1 of 13
Jeffrey D. Allred, Deseret News
Utah Utes wide receiver Britain Covey (18) in Salt Lake City on Aug 2, 2018.

SALT LAKE CITY — It was a backyard session of baseball with his father that helped Britain Covey transform fear into opportunity.

“He was in fifth or sixth grade, and I was pitching to him,” said Stephen Covey. “I’d say, ‘Here is the scenario, it’s a full count.’ And Britain would say, ‘Don’t say that, Dad. It makes me nervous.’ But I wanted him to embrace the challenge.”

His father acknowledged the little boy’s fear of striking out, of contributing to a loss, of letting his team down. And then the author and motivational speaker offered him a way to change his perspective without changing anything about the situation except the way he viewed it.

“I said, ‘Say these words, ‘I love full counts’,” Stephen Covey said. “He did that, and he started to say it all the time. That is still code for us whenever something is really challenging, stressful or has a lot of expectations, we say, ‘I love full counts.’ That means I’m embracing the challenge. I’m not denying that there is pressure, not trying to change it. I’m trying to embrace it.”

And while the sophomore wide receiver and kick return specialist has dealt with some long odds and pressure-packed situations in his life, he’s never faced higher expectations on the football field than the 2018 season.

" I kind of want people to underestimate me. "
Britain Covey

Always the underdog

Covey is completely comfortable with being underestimated. Being lauded before he’s stepped on the field, however, is completely uncharted (and uncomfortable) territory for the former Timpview quarterback.

“I kind of want people to underestimate me,” Britain said grinning, after the first day of fall camp Wednesday. “I feel that pressure. I just kind of bury it in our team expectations because there are more expectations for our team than there are for me.”

Ever since Britain Covey started playing sports, he’s been listening to people tell him what he couldn’t do.

“Brit has had naysayers at every level,” Stephen said. “When he was young and started playing flag football, I was coaching him, and when he had success, people said, ‘Yeah, he can do this in flag football but wait until junior high.’ Then in junior high, they said, ‘Sure, he can do it at this level, but wait until high school.’ At each level people told him, ‘Yeah, he can do it here but not at this next level.’ And he just kept succeeding at these different levels.”

Jeffrey D. Allred, Deseret News
Utah Utes wide receiver Britain Covey (18), right, talks with Utah Utes linebacker Chase Hansen (22) after practice in Salt Lake City on Aug 2, 2018.

In high school, he started 26 games and amassed 7,396 total yards of offense and 111 touchdowns (fourth all-time). More impressive is that he never lost, leading his team to two 4A state titles.

Still, there were a lot of people — fans, media and coaches — who didn’t think the 5-foot-9, 170-pound four-sport athlete could play college football — especially at a Power 5 conference school.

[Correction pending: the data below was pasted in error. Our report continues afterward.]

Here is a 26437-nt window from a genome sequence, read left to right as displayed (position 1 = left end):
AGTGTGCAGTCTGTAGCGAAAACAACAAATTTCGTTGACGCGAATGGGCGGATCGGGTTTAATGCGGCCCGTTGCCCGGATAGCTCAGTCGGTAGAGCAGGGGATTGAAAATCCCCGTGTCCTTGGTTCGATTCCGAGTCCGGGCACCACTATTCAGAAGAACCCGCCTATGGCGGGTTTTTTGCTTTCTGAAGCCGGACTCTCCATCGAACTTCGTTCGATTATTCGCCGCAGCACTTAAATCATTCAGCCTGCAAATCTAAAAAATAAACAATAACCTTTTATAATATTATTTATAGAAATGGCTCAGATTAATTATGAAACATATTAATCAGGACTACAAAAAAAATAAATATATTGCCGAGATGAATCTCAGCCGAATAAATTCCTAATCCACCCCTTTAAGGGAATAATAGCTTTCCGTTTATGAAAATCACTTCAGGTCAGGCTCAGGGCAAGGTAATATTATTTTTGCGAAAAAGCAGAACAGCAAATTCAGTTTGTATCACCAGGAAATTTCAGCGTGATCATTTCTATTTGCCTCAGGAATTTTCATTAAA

Covey never took offense.

He simply did what he’s always done when confronted with questions about his abilities or potential.

“It’s been part of his approach that he kind of wants to prove something,” Stephen said. “He focuses on not taking anything for granted, being humble, trying to earn something and wanting to make a difference.”

Even his father admits to being surprised by aspects of his son’s success as a freshman, when he led the team in reception yards and earned all-conference and national honors.

“Yes, it surprised me in the sense that he was a freshman,” Stephen said. “He comes in undersized and most people didn’t expect it, and I also thought he might not even get an opportunity to do (anything on the field). So when he got the opportunity early on, that somewhat surprised me.”

What didn’t surprise Stephen Covey is how his son performed once given an opportunity. That’s something he’s been watching for so long, both he and Britain said it is part of who he is.

“I still feel like that’s my identity,” Britain said. “I like either proving people wrong or rising above expectations. I feel like I perform my best when the stakes are highest.”

‘Gift of love'

What outsiders didn’t understand when they questioned his capabilities is a lot of what makes Covey successful and can’t be quantified.

Jeffrey D. Allred, Deseret News
Utah Utes wide receiver Britain Covey (18) prepares to run a route during practice in Salt Lake City on Aug 2, 2018.

“For me as a parent, I see his goodness and kindness,” Stephen said. “He’s not physically big, but he’s got great quickness. His specialness is his emotional and mental side. … I also think his genuine love and care for people makes him a really good teammate and helps him in being a leader.”

It is the combination of Covey’s fun-loving, people-centric personality and his competitive drive that seem to be turbo-charged by the desire to prove doubters wrong, and his athleticism that enable him to accomplish great things in a brutal, big-man’s sport.

“That’s the biggest part of his nature,” Stephen said. “He has the gift of love. He cares about people and he wants them to succeed.”

It is not uncommon for the Coveys to hear about some act of kindness offered by Britain from friends, neighbors and even strangers.

“The thing about Brit, he’s always been a fun-loving kid,” Stephen said. “He’s someone who has always loved people. … He doesn’t judge them, he just loves them for who they are.”

In fact, Britain has used his success, whether in high school or college, as an opportunity to lift and help those around him.

" Britain is just a natural, he’s a people person. He walked back into the room and it was no problem. He never even hesitated. "
Utah wide receivers coach Guy Holliday

Post-mission questions

The real question is whether spending two years serving an LDS Church mission will help Covey as a football player.

There is no question it enhanced his life as a human being.